One of the things that makes my life so difficult is that a lot of the services I provide as a manager, PR guy, label executive and writer are soft skills. That doesn’t mean they are less important, it just means that they are harder to define – it isn’t that they aren’t valuable either, in fact, because of their rather ambiguous nature they can be more important, because if you find someone who excels in any of these then you pretty much have to hire him. This is not meant to be a self aggrandizing article but rather one that asks you to look at the industry in a new way and with fresh eyes.
What I always tell my clients before signing them on is: “Technically I’m not going to do anything you couldn’t do for yourself.” And this is true. I’ve seen bands get thirty plus pieces of coverage for their record without a PR guy, go to Europe without a manager or a booking agent, and make a living off music with no real label. Everything is doable with sufficient funds and time and of course the right skillset. The thing is – there’s a reason that almost every major band has a PR guy, a manager, a booking agent and a label. Yes – it’s a lot of costs, but it makes the whole process of being in a band so much easier.
Most bands who are playing one hundred to five hundred person crowds should be looking at losing up to twenty five percent of their gross on any given show, if not more. That’s just a huge part of the trade. And again – some pretty major bands like DRI or Pomplamoose manage to keep everything in house – and that’s awesome. Once more though – that’s the exception. You might be lucky enough to have the people with the right set of soft skills in your band and that can be great, but don’t get ahead of yourself, it’s easy to overestimate the soft skills that people have to offer.
Perhaps the most valuable asset hat you can have as a musician trying to guide your band to success is an ability to read people. For this I would like to recommend Dale Carnegie’s How To Win Friends And Influence People, for me at least it’s been a key text in allowing me to understand how to understand people. You need to be able to figure out if folks are the real deal or if they are just riding your coat tails. Remember – even a band with the smallest amount of success will have hangers on. You need to be able to figure out which of those mater, and that’s where a lot of the struggle comes in – hangers on are hangers on for a reason and they cause a lot of anxiety for people in bands when deciding which individuals with traditionally soft skills should be brought into their fold. This is part of a time honored struggle and one that we all end up a part of whether we like it or not.
I think that if you’re someone who is trying to market your soft skills the best thing that you can do is to be honest. Explain exactly what you can do for a band with whatever skills you are trying to sell. If you oversell yourself and are not able to follow up then word is going to get out. A lot of people claim to have soft skills, and again, nothing I do can’t technically done by you and your band, the same goes for other people. So of course hangers on are going to claim to have those skills to be with the band. The only thing that you have to sell yourself as someone trying to market soft skills is your achievements, and as long as you have that then you know you’re building towards something greater. Remember, you are what you do, and if you continue to do good stuff then people will stat to pay attention.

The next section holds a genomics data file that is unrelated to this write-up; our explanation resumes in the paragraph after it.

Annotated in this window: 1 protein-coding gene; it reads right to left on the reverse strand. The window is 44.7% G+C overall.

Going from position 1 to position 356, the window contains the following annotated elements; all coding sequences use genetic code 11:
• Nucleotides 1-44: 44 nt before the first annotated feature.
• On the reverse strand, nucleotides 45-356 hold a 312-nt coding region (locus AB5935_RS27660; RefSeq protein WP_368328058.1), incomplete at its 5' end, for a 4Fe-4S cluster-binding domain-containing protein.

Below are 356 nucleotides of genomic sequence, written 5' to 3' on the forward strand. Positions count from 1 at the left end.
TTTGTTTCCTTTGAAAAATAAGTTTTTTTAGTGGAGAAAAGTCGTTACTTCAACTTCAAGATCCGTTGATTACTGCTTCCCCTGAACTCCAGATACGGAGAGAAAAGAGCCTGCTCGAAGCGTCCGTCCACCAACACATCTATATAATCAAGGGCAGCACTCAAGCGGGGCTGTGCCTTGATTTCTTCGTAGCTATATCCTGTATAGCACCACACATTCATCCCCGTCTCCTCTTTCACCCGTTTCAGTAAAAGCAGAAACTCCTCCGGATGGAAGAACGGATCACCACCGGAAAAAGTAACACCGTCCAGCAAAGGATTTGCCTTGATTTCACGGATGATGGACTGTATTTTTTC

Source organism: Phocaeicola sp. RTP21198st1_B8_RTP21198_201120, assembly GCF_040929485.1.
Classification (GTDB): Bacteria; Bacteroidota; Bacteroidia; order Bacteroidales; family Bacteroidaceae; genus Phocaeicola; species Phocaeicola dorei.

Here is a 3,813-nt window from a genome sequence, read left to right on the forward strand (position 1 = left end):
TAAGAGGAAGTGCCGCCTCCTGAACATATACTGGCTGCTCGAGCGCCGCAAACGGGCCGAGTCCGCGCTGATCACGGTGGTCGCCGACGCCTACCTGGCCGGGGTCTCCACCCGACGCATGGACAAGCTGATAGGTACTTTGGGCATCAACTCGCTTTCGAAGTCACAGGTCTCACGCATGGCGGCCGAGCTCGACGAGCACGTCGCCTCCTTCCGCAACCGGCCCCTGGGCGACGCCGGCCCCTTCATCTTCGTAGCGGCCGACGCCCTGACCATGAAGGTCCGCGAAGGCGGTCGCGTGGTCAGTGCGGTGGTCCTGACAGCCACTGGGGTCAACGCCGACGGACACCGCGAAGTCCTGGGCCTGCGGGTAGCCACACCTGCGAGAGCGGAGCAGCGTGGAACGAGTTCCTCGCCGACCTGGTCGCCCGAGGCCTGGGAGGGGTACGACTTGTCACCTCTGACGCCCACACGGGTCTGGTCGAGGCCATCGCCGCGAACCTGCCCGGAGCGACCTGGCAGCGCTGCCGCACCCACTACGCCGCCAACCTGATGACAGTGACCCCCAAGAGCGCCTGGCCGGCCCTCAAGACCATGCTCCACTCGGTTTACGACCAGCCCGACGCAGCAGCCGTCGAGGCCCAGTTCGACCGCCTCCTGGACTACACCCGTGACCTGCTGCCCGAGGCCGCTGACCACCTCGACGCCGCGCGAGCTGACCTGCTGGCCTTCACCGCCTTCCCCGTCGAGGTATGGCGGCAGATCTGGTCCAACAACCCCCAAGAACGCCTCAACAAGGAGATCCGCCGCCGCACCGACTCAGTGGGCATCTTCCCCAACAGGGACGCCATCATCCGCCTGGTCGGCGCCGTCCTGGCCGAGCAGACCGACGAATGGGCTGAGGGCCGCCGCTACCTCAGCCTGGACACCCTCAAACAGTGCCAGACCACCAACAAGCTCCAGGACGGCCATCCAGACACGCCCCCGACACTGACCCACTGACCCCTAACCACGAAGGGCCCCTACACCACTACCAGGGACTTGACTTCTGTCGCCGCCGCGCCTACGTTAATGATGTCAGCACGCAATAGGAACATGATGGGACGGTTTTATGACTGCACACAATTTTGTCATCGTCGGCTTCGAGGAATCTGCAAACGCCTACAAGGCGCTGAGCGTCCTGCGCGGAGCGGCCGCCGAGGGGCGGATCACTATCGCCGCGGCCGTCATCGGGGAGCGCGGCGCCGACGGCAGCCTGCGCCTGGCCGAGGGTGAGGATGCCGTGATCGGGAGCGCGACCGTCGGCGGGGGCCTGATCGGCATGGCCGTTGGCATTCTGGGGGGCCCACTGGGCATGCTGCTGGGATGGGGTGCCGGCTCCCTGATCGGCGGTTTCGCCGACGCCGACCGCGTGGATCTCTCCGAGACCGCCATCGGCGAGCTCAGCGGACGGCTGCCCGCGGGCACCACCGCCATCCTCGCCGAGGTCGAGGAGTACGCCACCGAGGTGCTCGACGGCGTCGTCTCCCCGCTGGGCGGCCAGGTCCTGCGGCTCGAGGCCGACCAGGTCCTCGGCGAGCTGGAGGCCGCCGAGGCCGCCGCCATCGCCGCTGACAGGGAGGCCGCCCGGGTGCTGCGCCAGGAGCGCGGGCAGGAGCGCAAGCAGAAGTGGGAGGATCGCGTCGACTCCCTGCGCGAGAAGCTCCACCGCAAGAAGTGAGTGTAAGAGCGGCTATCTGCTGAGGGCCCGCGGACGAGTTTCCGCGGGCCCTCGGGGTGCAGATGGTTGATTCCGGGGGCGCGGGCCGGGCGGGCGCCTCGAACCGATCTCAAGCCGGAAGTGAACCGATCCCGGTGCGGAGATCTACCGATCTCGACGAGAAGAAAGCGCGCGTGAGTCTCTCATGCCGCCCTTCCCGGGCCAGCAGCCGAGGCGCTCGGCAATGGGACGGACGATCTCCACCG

What I’m trying to say is that soft skills may very well be the trickiest part of the music industry. With band members it’s easier, you get along or you don’t, they can play the music or they can’t. Same with album art and songwriting. Not to devalue those things, they are important and super difficult but they tend to be a bit more quantifiable With management and the ilk things get complicated because you’re dealing with people outside of the band and trusting them a lot more than you might initially think. It’s a stretch to hand over the keys to the kingdom you’ve built to someone else in the hope that they will take your music to a new level, but it has to be done.
Simply put, soft skills are a huge part of what makes this entire industry work, and you need to be able to execute them or have someone who can execute them for you if you want your band to continue to grow. That’s just how this whole thing works. People require a level of professionalism and knowledge if they are going to work with you, especially at high levels. This may not seem to fit the DIY ethos that you may have founded your band on, but that’s simply how it is. If you want to carry forward you’re probably going to need a team behind you, not just a few buddies who ‘know some people’.
In the end though, what does this mean for you? Essentially that you need to be aware that there’s a lot of bad dudes out there, but also a lot of good dudes. For every guy trying to make a quick buck off your new single there’s another guy who would love to give it a review. In a world where far too many people are trying to crack into an industry that can only support a fraction of them you need to be realistic about who you decide to work with. It can’t just be a friend it has to be someone who has proven their worth before. Finding these people of merit is a challenge, but they are out there and they are ready to help take your band to the next level as long as you can produce art that they believe in. Find these people, befriend them and prepare to conquer the globe.
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